Elevated levels of enkephalin in morphine-dependent rats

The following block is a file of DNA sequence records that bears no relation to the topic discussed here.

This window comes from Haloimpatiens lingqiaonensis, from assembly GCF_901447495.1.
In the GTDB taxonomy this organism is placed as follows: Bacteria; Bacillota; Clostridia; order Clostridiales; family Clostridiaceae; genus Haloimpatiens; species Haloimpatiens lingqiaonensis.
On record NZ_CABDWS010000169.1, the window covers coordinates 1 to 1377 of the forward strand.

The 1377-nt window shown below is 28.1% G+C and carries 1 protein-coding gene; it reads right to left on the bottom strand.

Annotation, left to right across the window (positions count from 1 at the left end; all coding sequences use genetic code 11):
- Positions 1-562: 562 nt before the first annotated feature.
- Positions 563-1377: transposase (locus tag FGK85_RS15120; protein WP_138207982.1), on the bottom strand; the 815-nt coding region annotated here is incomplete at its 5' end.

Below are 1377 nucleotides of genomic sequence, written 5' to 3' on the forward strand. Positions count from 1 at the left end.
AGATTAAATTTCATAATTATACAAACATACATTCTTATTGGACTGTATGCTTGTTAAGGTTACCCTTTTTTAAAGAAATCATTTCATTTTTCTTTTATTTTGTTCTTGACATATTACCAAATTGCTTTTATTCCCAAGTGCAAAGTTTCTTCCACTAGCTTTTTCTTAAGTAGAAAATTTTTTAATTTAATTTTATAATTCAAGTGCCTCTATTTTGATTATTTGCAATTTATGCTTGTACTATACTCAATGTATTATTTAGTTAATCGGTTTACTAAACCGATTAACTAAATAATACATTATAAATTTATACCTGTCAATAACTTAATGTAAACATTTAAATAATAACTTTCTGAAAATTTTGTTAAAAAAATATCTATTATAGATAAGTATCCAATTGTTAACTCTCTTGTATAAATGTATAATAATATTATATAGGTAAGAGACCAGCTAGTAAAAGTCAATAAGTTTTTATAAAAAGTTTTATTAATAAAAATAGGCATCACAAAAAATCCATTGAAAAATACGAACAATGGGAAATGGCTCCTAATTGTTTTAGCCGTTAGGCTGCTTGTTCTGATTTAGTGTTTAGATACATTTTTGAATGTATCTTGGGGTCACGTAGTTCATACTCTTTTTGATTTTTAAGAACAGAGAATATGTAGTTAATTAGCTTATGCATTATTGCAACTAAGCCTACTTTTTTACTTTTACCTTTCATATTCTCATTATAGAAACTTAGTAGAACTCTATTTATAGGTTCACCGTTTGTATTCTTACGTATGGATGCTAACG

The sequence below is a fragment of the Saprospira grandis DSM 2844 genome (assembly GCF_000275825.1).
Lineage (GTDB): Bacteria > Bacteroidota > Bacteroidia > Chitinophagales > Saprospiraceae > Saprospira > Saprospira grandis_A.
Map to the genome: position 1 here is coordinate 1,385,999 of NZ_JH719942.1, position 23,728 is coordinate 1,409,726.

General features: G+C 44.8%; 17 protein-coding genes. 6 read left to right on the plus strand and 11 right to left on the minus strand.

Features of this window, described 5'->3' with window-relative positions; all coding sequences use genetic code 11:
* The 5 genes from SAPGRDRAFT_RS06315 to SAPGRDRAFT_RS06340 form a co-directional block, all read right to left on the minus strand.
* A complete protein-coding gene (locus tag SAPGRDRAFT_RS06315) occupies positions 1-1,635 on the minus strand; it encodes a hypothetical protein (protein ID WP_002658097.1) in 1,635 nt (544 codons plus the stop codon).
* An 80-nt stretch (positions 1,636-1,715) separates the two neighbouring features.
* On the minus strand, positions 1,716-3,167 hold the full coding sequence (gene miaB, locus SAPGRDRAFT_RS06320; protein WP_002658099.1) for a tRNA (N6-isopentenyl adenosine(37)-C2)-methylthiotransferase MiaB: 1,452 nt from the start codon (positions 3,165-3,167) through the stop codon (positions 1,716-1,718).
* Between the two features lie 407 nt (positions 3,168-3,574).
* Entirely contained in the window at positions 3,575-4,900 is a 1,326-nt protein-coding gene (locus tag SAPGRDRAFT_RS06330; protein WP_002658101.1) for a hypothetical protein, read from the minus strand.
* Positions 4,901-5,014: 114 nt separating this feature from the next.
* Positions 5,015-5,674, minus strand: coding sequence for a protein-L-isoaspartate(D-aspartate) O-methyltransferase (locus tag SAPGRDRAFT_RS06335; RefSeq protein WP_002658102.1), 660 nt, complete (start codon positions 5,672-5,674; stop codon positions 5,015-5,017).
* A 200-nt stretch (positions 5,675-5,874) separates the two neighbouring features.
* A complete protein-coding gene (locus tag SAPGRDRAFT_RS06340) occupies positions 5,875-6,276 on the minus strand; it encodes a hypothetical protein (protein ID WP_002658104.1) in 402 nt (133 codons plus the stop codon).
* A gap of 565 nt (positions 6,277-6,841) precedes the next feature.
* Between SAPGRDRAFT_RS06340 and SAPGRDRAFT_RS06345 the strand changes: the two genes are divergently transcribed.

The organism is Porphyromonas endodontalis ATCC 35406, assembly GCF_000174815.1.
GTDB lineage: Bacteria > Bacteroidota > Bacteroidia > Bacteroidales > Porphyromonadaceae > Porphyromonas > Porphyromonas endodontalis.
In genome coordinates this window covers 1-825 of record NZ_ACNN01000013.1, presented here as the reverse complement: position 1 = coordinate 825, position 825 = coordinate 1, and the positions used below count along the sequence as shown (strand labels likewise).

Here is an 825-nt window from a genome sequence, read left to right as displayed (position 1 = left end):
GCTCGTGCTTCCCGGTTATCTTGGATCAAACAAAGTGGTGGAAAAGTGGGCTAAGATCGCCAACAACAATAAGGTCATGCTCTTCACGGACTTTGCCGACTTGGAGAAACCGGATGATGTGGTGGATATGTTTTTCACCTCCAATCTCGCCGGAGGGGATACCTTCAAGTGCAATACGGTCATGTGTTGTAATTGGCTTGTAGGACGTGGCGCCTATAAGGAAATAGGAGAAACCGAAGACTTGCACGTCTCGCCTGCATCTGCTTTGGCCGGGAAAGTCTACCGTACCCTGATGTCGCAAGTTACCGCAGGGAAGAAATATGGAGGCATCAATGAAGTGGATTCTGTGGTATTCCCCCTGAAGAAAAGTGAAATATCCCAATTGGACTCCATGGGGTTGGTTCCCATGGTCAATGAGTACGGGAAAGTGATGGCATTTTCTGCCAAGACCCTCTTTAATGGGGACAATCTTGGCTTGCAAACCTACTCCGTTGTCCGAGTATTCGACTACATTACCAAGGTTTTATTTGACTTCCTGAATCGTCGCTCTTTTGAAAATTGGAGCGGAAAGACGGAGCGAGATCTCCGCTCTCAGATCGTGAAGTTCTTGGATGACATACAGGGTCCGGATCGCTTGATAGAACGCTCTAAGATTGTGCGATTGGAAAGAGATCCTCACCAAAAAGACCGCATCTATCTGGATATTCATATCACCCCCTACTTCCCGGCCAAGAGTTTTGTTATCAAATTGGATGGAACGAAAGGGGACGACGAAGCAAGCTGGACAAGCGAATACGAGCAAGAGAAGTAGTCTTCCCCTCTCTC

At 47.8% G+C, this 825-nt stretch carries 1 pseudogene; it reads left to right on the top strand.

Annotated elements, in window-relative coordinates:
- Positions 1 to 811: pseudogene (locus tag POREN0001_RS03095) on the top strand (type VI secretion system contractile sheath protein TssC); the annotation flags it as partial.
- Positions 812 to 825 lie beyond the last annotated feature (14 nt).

NUMEROUS theories propose mechanisms regulating opiate dependence. Hughes1,2 elegantly identified a morphine-like factor “enkephalin” which mimics effects of morphine on nerve, plexus in smooth muscle in a fashion that can be antagonised by opiate antagonists, while a compound with the same properties has been identified in brain extracts by competition for opiate receptor binding3–6. Enkephalin activity has a regional and subcellular distribution similar to that of the opiate receptor7,8 and was first shown to be a mixture of two peptides H–Tyr–Gly–Gly–Phe–Met–OH and H–Tyr–Gly–Gly–Phe–Leu–OH by Hughes et al.9 with a preponderance of the methionine peptide in pig brain9. Independently, we identified the same two peptides in bovine brain but with four times more of the leucine than of the methionine peptide10,11. Brain enkephalin differs from substances in pituitary gland and hypothalamic extracts which mimic morphine12,13.

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